Japanese Takeaways

(Photo: http://goo.gl/f8Ar9q)

Sushi boom has been sweeping the world over the last decade and now that Ramen was put in the spotlight last year, the popularity of Japanese food is definitely on a rise. The whole health aspect, the way of Japanese cooking, and its unique flavourings are making this cuisine gradually establishing a position in the UK market too. The Japanese are very keen and passionate about eating and their food. Though they have been always true to their origin, they have been keen to try on new methods and introduce different food cultures and make them into their own.

In Japan, eat-out culture was born around the Edo period (1603- 1867) and at the same time the Japanese ports were reopened to the West. Their keen interest in taking on the Western style of cooking and eating can be seen today. Take Japanese curry (Spices and curry brought by the British and French cooking method, roux), tempura (coming from Portuguese Peixinhos de horta) and Breading and deep-frying method. They all originate from Europe and the Japanese integrated them and made them into their own. The common myth we have is that Japanese food is all about fish and sushi, but there is a lot more to it and the cuisine appeals not only to fish lovers and healthy eating advocates but meat loving foodists. So, hold tight onto your chopsticks, let’s dig in!


Sushi is often taken out of Japanese food and is seen as a category of its own in the industry (Sushi-only bars and restaurants, Sushi takeaways). Its compact, grossy, pretty look, and low calorie makes Sushi a healthier alternative to our lunch burger and sandwich. (Sushi is popular and ranked 9th as popular takeaway category last year. Sushi is made with fish and white seasoned rice. Roughly there are 3 types of Sushi; Nigiri, Maki and Temaki. Nigiri is supposedly one of the most ancient forms of sushi. Nigiri is hand-pressed and oval-shaped. Maki is a roll made with dried seaweed (Nori) and Temaki is a hand-roll (Cone-shaped Nori with fish and rice). And there is also “fusion” sushi such as the California roll, which might not be so traditional but equally delicious. California roll, for example, is an inside-out roll and usually consists of a slice of avocado, cucumber, crab meat or salmon. The combination of fresh and sweet flavour of fish and a rich creamy avocado is perfect. The most common fish found in Sushi in the UK are salmon, tuna, mackerel, yellow tail, scallop, prawn. Fresh fish have a very delicate sweet flavour. When put together with vinegary sweet sushi rice done well and dip into soy sauce, it’s the perfect justice to your favourite fish and seafood. For a date night, Sushi and sashimi platter is a must.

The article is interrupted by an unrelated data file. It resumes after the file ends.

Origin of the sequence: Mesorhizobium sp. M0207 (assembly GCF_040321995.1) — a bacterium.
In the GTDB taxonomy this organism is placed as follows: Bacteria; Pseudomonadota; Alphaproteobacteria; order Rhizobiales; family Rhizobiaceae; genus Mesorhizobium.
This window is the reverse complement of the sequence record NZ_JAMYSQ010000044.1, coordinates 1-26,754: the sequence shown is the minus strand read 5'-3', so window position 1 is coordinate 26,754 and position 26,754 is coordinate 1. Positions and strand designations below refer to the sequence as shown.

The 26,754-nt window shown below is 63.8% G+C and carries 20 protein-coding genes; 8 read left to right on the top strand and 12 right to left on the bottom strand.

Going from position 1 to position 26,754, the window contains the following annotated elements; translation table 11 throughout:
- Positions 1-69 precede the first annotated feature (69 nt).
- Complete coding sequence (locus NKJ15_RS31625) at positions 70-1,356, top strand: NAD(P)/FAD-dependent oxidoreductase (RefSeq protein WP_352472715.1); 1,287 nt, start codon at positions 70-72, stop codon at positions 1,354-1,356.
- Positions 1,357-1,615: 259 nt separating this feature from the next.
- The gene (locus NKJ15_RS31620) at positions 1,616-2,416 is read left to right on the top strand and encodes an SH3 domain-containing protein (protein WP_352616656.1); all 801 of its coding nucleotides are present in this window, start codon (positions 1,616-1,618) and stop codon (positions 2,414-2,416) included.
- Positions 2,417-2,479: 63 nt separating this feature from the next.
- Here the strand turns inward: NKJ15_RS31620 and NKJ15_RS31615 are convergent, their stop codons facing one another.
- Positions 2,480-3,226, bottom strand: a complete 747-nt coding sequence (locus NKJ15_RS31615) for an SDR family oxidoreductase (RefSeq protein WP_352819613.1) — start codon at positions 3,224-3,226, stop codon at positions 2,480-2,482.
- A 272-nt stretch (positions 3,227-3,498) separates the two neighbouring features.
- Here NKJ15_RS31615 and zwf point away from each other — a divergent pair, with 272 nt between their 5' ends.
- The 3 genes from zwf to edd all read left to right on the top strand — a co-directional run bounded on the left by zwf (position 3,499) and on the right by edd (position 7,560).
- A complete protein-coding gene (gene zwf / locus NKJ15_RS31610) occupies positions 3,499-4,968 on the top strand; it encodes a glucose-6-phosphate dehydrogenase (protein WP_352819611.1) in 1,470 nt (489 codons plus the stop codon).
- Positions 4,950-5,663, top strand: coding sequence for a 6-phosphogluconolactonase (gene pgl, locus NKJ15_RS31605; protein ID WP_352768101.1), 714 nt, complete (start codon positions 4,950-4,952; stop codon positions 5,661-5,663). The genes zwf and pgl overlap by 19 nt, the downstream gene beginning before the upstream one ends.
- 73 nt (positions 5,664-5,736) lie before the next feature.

(Sushi is a must for your romantic date night. Photo: http://goo.gl/0eumls)

Deep-fried kind – Tempura, Katsu

Deep-fried dishes definitely open a door to the cuisine for the Japanese food beginner. Tempura is a method to deep-frying battered fish/prawn and vegetables. Tempura is much lighter and crispier than our battered kind. It looks like blossomed flower on a plate, served on its own with a sweet dashi dipping sauce, or served and eaten with a bowl of hot or cold noodles (Tempura Udon/Soba). Crispy good, but also when dipped in a sauce the crispy batter becomes soggy and is equally amazing. Meat such as beef was once banned from eating for religious reasons and might not have been the staple protein in Japan but since the wider consumption of meat started, the Japanese have learnt to make the most out of it. Just as breaded and deep-fried kind we have, they have their original breadcrumbs called Pamko and call their breaded cutlet Katsu. Their light and crispy crumbs and juicy meat inside is something to die for! Katsu can be pork, chicken or prawns. Served with Japanese take of “Worcester sauce” or served in a bowl on a bed of white rice with omelette on top called Katsudon. On a busy week night when you need a good power-dinner with deliciousness, go for it!

(Light and crispy pork Katsu on white rice, Katsudon, is your next power dinner! Photo: http://goo.gl/XwPUyw)

One bowl meals – Japanese curry and Donburi

It might be a little different from spicy, tangy and really aromatic Indian kind we know, but Japanese curry, Kare, stands along as a popular and unique dish. If you are curious about Oriental take on curry, why don’t you give it a go for Japanese curry. It is well worth it. Relatively milder, relatively thicker, it’s less soupy, cooked often with potatoes, onions and carrots, it is more like a spicy stew rather than a curry dish. But this stew surprisingly goes well with plumpy white rice. Donburi dish is a one bowl meal consisting of a bed of white rice, topped with abovementioned Katsu or with Tempura. There is Oyakodon as well, which is topped with chicken piece cooked in sweet dashi sauce with chopped onions and eggs. Why don’t you order a couple of Donburi meals with your mates and share a bowl packed full of happiness?

(How about spicy stew-like Japanese curry instead of the usual, chicken Jalfrezi, tonight? Photo: http://goo.gl/thwSsb)

Pan-fried dishes – Teriyaki, and Gyoza